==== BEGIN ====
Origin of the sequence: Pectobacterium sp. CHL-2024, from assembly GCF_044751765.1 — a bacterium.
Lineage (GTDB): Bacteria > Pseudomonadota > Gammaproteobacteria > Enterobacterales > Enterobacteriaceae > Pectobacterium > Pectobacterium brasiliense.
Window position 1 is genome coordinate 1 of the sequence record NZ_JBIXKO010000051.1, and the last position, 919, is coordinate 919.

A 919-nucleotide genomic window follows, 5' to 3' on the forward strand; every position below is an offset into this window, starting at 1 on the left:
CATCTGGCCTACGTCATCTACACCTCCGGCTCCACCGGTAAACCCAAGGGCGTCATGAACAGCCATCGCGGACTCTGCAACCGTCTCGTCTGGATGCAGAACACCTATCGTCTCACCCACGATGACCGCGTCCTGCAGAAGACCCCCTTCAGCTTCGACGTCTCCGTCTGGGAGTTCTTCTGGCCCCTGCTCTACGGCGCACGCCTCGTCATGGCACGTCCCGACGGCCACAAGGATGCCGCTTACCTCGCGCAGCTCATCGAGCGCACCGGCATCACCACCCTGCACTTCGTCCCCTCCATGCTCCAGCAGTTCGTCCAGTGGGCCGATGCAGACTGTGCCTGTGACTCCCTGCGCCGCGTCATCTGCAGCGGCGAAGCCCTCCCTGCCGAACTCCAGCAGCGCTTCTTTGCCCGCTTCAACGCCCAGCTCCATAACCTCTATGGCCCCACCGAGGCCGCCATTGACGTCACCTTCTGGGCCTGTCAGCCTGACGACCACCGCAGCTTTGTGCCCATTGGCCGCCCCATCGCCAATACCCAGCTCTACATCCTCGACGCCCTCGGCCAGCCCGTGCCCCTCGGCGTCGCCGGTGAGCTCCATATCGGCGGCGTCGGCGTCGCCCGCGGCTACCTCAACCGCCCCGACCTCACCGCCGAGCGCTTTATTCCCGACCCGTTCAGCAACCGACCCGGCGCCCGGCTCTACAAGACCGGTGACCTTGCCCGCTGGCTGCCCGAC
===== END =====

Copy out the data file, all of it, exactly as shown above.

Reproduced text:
Origin of the sequence: Pectobacterium sp. CHL-2024, from assembly GCF_044751765.1 — a bacterium.
Lineage (GTDB): Bacteria > Pseudomonadota > Gammaproteobacteria > Enterobacterales > Enterobacteriaceae > Pectobacterium > Pectobacterium brasiliense.
Window position 1 is genome coordinate 1 of the sequence record NZ_JBIXKO010000051.1, and the last position, 919, is coordinate 919.

A 919-nucleotide genomic window follows, 5' to 3' on the forward strand; every position below is an offset into this window, starting at 1 on the left:
CATCTGGCCTACGTCATCTACACCTCCGGCTCCACCGGTAAACCCAAGGGCGTCATGAACAGCCATCGCGGACTCTGCAACCGTCTCGTCTGGATGCAGAACACCTATCGTCTCACCCACGATGACCGCGTCCTGCAGAAGACCCCCTTCAGCTTCGACGTCTCCGTCTGGGAGTTCTTCTGGCCCCTGCTCTACGGCGCACGCCTCGTCATGGCACGTCCCGACGGCCACAAGGATGCCGCTTACCTCGCGCAGCTCATCGAGCGCACCGGCATCACCACCCTGCACTTCGTCCCCTCCATGCTCCAGCAGTTCGTCCAGTGGGCCGATGCAGACTGTGCCTGTGACTCCCTGCGCCGCGTCATCTGCAGCGGCGAAGCCCTCCCTGCCGAACTCCAGCAGCGCTTCTTTGCCCGCTTCAACGCCCAGCTCCATAACCTCTATGGCCCCACCGAGGCCGCCATTGACGTCACCTTCTGGGCCTGTCAGCCTGACGACCACCGCAGCTTTGTGCCCATTGGCCGCCCCATCGCCAATACCCAGCTCTACATCCTCGACGCCCTCGGCCAGCCCGTGCCCCTCGGCGTCGCCGGTGAGCTCCATATCGGCGGCGTCGGCGTCGCCCGCGGCTACCTCAACCGCCCCGACCTCACCGCCGAGCGCTTTATTCCCGACCCGTTCAGCAACCGACCCGGCGCCCGGCTCTACAAGACCGGTGACCTTGCCCGCTGGCTGCCCGAC